In the Workplace

Lactation Accommodation Laws in the Workplace

Returning to work after having a baby can be tough for any new parent, but it can be especially difficult for nursing parents. However, employers can play an important role in supporting breastfeeding. Creating a comfortable space and time for expressing milk at the workplace is not only smart for business and helpful for breastfeeding employees, it’s the law. Workplace lactation support is instrumental in helping moms continue the breastfeeding relationship and has a good return on investment for employers.

A quality lactation support program can reduce employee absenteeism, increase company loyalty and retain employees. Since 58% of new mothers are in the workforce in Clark County, it’s important for companies to understand the law and how they can accommodate the needs of breastfeeding employees.

Lactation support and rooms are not a “one-size-fits-all” business practice and can look different in each organization. It’s important for all businesses, big and small, to identify a private space and appropriate schedules to accommodate breastfeeding employees – regardless of their physical environment or type of business.

How can employers support breastfeeding families? At a minimum:

  • Work with breastfeeding employees to identify a reasonable break schedule for expressing milk.
  • Provide a comfortable, private space for expressing milk. If your workplace doesn’t have a space, work with the employee to identify a convenient space and work schedule to accommodate their needs.

Employers that want to go above and beyond the law can consider the following:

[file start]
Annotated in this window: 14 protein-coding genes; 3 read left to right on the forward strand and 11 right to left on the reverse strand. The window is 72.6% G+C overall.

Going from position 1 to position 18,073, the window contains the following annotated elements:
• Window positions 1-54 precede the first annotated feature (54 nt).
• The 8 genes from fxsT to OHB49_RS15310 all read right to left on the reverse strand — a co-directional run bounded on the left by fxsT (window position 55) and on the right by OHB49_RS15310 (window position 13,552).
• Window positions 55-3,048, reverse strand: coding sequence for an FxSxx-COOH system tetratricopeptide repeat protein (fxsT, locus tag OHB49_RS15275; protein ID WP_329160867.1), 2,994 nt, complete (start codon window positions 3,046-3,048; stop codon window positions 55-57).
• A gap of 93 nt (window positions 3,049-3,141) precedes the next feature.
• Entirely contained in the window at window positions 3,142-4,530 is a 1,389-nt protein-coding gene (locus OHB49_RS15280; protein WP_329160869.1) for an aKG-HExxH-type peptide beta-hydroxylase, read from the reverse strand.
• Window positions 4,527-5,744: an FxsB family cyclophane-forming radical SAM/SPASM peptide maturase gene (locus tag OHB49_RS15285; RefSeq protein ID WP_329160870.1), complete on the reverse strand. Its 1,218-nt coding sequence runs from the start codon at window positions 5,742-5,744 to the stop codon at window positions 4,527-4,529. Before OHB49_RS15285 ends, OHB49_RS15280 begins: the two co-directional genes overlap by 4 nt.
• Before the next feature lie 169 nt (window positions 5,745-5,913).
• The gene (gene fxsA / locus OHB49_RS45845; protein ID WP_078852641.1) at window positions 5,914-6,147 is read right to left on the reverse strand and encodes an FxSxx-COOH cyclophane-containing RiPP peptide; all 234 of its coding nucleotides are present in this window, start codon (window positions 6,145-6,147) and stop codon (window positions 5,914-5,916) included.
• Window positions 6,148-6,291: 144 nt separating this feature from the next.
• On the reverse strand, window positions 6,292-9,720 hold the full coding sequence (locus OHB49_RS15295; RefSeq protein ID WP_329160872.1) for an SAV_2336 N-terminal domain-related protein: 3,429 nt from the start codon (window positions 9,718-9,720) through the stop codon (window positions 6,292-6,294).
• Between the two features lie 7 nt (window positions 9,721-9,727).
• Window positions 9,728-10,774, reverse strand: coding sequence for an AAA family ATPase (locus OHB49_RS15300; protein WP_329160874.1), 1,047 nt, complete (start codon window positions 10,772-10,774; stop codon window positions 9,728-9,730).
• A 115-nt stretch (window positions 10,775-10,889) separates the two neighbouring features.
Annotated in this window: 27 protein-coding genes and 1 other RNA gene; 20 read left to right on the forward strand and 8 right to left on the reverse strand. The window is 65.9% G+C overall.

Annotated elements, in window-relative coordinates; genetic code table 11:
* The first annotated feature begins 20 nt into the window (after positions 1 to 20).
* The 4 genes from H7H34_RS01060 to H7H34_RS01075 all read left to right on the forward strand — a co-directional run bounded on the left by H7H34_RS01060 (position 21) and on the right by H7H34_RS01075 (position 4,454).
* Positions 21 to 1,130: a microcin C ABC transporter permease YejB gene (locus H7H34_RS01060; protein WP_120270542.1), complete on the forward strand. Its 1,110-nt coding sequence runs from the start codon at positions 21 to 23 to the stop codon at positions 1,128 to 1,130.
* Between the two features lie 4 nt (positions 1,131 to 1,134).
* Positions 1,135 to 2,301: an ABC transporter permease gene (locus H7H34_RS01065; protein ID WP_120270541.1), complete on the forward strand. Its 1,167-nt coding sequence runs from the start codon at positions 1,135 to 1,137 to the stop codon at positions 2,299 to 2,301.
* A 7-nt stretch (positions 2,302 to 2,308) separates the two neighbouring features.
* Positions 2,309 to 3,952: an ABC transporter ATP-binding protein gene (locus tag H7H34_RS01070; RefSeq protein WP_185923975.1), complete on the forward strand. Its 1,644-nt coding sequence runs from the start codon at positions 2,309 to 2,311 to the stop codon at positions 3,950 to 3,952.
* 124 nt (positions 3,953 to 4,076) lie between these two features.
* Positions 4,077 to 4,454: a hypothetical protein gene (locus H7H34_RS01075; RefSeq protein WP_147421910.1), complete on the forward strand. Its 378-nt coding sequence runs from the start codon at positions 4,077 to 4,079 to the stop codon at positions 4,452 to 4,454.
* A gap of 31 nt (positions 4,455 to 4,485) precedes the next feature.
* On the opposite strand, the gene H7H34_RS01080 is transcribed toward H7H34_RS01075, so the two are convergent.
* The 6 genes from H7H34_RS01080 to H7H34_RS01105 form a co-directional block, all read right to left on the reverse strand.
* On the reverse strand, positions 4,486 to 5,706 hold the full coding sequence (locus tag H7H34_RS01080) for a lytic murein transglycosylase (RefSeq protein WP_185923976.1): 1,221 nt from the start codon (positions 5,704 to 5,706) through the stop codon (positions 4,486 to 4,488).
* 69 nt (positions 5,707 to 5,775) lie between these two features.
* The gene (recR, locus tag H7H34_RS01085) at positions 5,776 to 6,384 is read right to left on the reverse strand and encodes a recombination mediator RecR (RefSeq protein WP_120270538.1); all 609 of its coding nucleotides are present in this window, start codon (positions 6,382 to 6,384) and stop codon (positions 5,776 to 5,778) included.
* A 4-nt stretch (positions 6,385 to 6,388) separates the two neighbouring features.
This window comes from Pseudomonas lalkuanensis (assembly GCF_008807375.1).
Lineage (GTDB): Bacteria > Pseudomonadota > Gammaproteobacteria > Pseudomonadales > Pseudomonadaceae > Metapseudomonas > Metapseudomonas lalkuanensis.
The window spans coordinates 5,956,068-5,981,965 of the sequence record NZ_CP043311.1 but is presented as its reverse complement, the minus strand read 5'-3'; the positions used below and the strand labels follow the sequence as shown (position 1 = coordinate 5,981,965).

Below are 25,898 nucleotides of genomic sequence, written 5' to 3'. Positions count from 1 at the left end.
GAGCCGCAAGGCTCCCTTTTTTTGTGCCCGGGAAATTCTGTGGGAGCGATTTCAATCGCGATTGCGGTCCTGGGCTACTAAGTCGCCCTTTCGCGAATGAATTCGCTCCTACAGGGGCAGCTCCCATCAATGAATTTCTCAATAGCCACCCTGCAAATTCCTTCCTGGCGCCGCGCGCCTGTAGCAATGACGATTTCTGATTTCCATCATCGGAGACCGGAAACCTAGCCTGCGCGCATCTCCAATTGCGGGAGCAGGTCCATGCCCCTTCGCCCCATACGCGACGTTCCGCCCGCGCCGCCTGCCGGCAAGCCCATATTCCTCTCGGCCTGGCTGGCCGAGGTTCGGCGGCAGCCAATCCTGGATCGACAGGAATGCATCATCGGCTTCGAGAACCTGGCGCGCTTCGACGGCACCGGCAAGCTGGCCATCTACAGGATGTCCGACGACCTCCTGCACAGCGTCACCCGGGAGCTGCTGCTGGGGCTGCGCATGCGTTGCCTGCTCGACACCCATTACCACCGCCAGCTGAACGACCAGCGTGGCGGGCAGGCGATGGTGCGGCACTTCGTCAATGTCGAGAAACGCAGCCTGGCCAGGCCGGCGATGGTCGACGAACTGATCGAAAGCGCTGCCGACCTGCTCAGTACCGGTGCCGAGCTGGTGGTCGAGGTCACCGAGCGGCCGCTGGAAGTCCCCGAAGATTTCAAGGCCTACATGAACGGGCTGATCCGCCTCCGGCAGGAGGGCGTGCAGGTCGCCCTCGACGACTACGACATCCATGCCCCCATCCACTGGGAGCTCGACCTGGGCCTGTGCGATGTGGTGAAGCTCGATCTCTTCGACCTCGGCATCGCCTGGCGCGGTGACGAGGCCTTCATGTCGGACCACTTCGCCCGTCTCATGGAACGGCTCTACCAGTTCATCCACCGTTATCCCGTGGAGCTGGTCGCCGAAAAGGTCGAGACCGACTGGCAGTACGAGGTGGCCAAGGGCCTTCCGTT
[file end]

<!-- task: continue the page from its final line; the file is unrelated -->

• Develop a lactation support policy and/or guidelines for employees. This makes your business practice clear and easy to communicate to staff.
  • Create a private room that is dedicated to expressing milk or breastfeeding. Equip the room with a comfortable chair, sink, refrigerator, art and relaxing features, like a light dimmer or aromatherapy.
  • Purchase a hospital-grade pump that can be shared by employees. Hospital grade pumps are safe to share and can help employees pump more efficiently. They can also help mothers better maintain their supply.
  • Consider an Infant at Work policy. These policies typically allow parents to take their babies to work for the first six months to support breastfeeding, bonding and the transition back to work.
  • Allow employees to pump on work time.
  • Get employee feedback so you can improve the support or space.

SW WA Healthy Families can provide worksites with free technical assistance to create a breastfeeding-friendly environment, send us an email at or call us at 564.397.7312.